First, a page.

Impala

Aepyceros melampus TAXONOMY

Antilope melampus (Lichtenstein, 1812), Cape Province, South Africa. Six subspecies.

OTHER COMMON NAMES

French: Impala; German: Impala; Spanish: Impala.

PHYSICAL CHARACTERISTICS

Body length 4-5.3 ft (120-160 cm); shoulder height 2.5-3.1 ft (75-95 cm); tail 12-18 in (30-45 cm); 88-176 lb (40-80 kg); male larger than female. Horns 18-37 in (45-92 cm). Red brown coat with white chin, belly, tail. Black stripes down forehead, ear tips, thighs, and tail.

DISTRIBUTION

A. m. melampus: northeast South Africa to southeast Angola and south Malawi; A. m. johnstoni: north Mozambique, Malawi, eastern Zambia; A. m. katangae: southeast Democratic Republic of the Congo; A. m. petersi: southwest Angola, extreme northwestern Namibia; A. m. rendilis: Kenya, Uganda; A. m. suara: Tanzania, Rwanda.

HABITAT

Light open woodland and savanna. Prefers ecotones between open grassland and woodland; requires cover and surface water.

BEHAVIOR

During the dry season, may congregate in hundreds. In the rains, females and young form herds of 10-100 individuals, males form groups of up to 60 bachelors. About 30% of males hold a territory of 0.07-0.3 mi2 (0.2-0.9 km2). During the breeding season, males make hoarse grunts ("roaring").

Predator avoidance techniques include making jumps up to 8 ft (2.5 m) high in any direction, often over bushes or even other impala, and fleeing into dense vegetation.

FEEDING ECOLOGY AND DIET

Feeds mostly on grass during and after the rains, but browses and eats some fruit and seeds during the dry season. Drinks at least once a day in the dry season.

REPRODUCTIVE BIOLOGY

Polygynous. Births occur throughout the year in equatorial Africa, peaking in wet seasons elsewhere. Estrous cycle 12-29 days, lasting 24-48 hours. Gestation 194-200 days. Weaning at 4.5-7 months. Females conceive at two years. Lifespan 15 years.

CONSERVATION STATUS

Lower Risk/Conservation Dependent. Introduced widely into areas outside their normal range in southern Africa, and rein-troduced to privately-owned land and reserves. The race petersi (black-faced impala) is Vulnerable as a result of habitat loss and degradation.

SIGNIFICANCE TO HUMANS Hunted mainly for meat. ♦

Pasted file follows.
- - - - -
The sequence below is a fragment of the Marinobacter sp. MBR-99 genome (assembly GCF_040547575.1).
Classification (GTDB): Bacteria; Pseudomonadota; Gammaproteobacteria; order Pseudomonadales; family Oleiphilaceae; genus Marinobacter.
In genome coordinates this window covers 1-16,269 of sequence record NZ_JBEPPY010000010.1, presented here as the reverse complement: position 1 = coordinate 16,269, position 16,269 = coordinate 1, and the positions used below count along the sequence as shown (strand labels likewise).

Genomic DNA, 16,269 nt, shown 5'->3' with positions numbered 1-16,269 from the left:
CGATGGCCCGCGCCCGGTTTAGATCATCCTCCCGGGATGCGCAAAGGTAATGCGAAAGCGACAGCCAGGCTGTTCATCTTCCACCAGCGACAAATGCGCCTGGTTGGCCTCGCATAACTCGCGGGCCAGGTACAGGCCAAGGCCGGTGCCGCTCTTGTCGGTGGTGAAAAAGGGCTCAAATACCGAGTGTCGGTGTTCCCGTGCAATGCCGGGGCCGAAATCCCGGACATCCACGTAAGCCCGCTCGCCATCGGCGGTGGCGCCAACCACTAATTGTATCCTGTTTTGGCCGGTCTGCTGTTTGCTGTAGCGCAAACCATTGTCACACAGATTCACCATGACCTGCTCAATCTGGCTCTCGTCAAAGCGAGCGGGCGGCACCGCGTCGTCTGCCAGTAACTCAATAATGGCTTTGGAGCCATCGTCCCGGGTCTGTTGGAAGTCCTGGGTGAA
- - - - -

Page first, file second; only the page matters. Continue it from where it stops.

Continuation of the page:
Common name / Scientific name/ Other common names

Physical characteristics

Habitat and behavior

Distribution

Diet

Conservation status

Roan antelope Hlppotragus equlnus French: Antilope chevaline

Bluebuck

Hippotragus leucophaeus German: Blauwbok

Scimitar-horned oryx Oryx dammah

French: Oryx de Libye; Spanish: Orix de cimitarra

Gemsbok Oryx gazella

Pelage is grayish brown with a hint of red. Legs are darker than rest of body, head is dark brown or black, white around mouth and nose, large white patches in front of eyes and pale patches behind them. Mane of short, stiff hair. Tail has a brush of black on the tip. Weight 495-660 lb (225300 kg).

Long, tall, parallel horns. Gray to bluish pelage. Sleek body with long, slender legs. Weight rarely over 355 lb (160 kg).

Coat is white on neck and bright russet on chest. Light wash of russet over flanks and thighs. Facial mask of vertical russet stripes through eyes and wide reddish nose strip. Long, tufted, dark brown tail. Two sickle-shaped horns found on both sexes. Head and body length 63-69 in (160-175 cm), shoulder height 43-50 in (110-125 cm), weight 395-440 lb (180-200 kg).

Dramatic facial masks with halter-like facial markings paired with white patches, black striping along sides near underbelly. Short mane runs from head to shoulders, ears are large and broad. Body is buffy tan to brown. Long horns, ringed on lower half. Weight 395-440 lb (180225 kg).

Lightly wooded savanna with medium to tall grass and access to water. Mostly active during cooler parts of day. Groups can consist of up to 35 individuals.

Grassy plains with adequate water sources. Group sizes consisted of up to 20 individuals.

Grassy steppes, semi-deserts, and deserts in a narrow strip of central northern Africa. In Sahara during wet season. Generally solitary, herds gather in wet season. Mixed herds of up to 70 individuals.

Arid areas, including dry steppe, brush, and tree savannas in flat and hilly areas, as well as semi-desert and desert. No particular breeding season. Groups consists of 30-40 individuals.

Senegal to western Ethiopia; south to northern South Africa, northern Botswana, and Namibia.

Southern Cape Province, South Africa.

Formerly western Sahara and Tunisia to Egypt; Mauritania to Sudan; now survives only as a naturalized population in Chad.

Northeastern Ethiopia and southeastern Sudan to Somalia, northeastern Uganda and northern Tanzania: southwestern Angola, Botswana, and western Zimbabwe to northern South Africa.

Leaves and shoots.

Grazers, eating mostly grasses and leaves.

Grasses, fruits, and leaves.

Grasses and herbs, juicy roots, fruits, melons, leaves, buds, and bulbs.